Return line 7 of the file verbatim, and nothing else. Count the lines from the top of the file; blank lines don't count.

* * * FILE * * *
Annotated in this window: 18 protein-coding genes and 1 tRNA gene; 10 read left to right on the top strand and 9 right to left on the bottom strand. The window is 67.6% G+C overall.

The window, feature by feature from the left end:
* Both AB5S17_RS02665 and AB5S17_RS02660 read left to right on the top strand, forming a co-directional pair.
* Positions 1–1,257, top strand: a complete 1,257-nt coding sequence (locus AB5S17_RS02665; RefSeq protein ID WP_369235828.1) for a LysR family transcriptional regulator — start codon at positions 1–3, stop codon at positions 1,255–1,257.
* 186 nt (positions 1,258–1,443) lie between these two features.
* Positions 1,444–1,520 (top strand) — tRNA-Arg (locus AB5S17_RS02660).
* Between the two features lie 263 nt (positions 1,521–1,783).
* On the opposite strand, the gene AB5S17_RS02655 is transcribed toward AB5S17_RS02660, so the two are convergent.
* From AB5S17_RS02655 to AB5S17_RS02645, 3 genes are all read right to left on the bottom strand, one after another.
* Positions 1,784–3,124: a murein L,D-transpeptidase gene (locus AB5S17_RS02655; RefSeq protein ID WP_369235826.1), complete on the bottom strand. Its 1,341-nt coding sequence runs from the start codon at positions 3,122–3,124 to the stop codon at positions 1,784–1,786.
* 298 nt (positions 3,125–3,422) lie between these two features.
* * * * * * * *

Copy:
* Between the two features lie 263 nt (positions 1,521–1,783).